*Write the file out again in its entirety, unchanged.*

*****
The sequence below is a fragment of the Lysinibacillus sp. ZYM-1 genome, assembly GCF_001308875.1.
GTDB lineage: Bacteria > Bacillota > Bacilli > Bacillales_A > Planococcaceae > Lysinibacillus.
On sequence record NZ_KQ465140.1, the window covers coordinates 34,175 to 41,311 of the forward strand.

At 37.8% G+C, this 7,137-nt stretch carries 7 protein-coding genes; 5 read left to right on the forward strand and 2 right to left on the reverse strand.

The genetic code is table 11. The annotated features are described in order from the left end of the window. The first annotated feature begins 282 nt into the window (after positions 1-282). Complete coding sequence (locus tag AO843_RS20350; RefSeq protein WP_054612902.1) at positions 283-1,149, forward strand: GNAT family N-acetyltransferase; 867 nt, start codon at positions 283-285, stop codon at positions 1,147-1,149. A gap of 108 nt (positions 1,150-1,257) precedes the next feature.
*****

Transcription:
The sequence below is a fragment of the Lysinibacillus sp. ZYM-1 genome, assembly GCF_001308875.1.
GTDB lineage: Bacteria > Bacillota > Bacilli > Bacillales_A > Planococcaceae > Lysinibacillus.
On sequence record NZ_KQ465140.1, the window covers coordinates 34,175 to 41,311 of the forward strand.

At 37.8% G+C, this 7,137-nt stretch carries 7 protein-coding genes; 5 read left to right on the forward strand and 2 right to left on the reverse strand.

The genetic code is table 11. The annotated features are described in order from the left end of the window. The first annotated feature begins 282 nt into the window (after positions 1-282). Complete coding sequence (locus tag AO843_RS20350; RefSeq protein WP_054612902.1) at positions 283-1,149, forward strand: GNAT family N-acetyltransferase; 867 nt, start codon at positions 283-285, stop codon at positions 1,147-1,149. A gap of 108 nt (positions 1,150-1,257) precedes the next feature.